Takeaway: the `destruct`

shorthand doesn't work with `orb_true_iff`

. Use the long way: `apply <TERM> in <HYPOTHESIS>. destruct <HYPOTHESIS> as ...`

Jiahong Lee has marked this topic as resolved.

there is a different shorthand here:

```
Example lemma_application_ex2 : forall b : bool,
false || b = true -> b = true.
Proof. now intros b [[=]|H]%orb_true_iff. Qed.
```

For a slightly less compact proof:

```
Proof.
intros b [Hcontra|Hb]%orb_true_iff.
- discriminate Hcontra.
- apply Hb.
Qed.
```

Thanks! It is indeed what I'm looking for, although not by using `destruct`

.

After digging around, docs about the notation can be found here.

To explain a bit, the notation `intros H%orb_true_iff`

will introduce the hypothesis `H`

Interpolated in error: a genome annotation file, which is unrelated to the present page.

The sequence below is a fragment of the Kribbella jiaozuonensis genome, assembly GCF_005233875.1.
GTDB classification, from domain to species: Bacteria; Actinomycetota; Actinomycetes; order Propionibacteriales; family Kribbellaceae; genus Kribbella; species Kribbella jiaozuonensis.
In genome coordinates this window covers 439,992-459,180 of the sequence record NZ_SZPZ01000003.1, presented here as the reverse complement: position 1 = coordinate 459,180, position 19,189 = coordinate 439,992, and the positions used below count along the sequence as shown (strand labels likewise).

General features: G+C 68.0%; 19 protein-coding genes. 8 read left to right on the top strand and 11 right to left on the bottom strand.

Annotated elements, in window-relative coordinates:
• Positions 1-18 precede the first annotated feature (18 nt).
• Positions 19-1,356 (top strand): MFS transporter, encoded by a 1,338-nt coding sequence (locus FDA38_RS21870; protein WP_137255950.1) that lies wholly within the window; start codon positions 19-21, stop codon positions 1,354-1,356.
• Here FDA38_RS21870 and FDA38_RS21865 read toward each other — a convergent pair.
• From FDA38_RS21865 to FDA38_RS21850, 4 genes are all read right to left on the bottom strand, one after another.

after applying `orb_true_iff`

. Since `H`

is a disjunction, you can use the `or`

intropattern to decompose it: `intros [H | H]%orb_true_iff`

. Proof:

```
Proof.
intros b [H | H]%orb_true_iff.
- discriminate H.
- apply H.
Qed.
```

Then for the first `H`

, instead of solving with `discriminate H`

, you can solve it directly with the `[=]`

intro pattern. Proof:

```
Proof.
intros b [[=]| H]%orb_true_iff. apply H.
Qed.
```

Takeway: You can destruct the application of an iff theorem with the `intros ...%<THEOREM>`

pattern.

Last updated: Jan 29 2023 at 01:02 UTC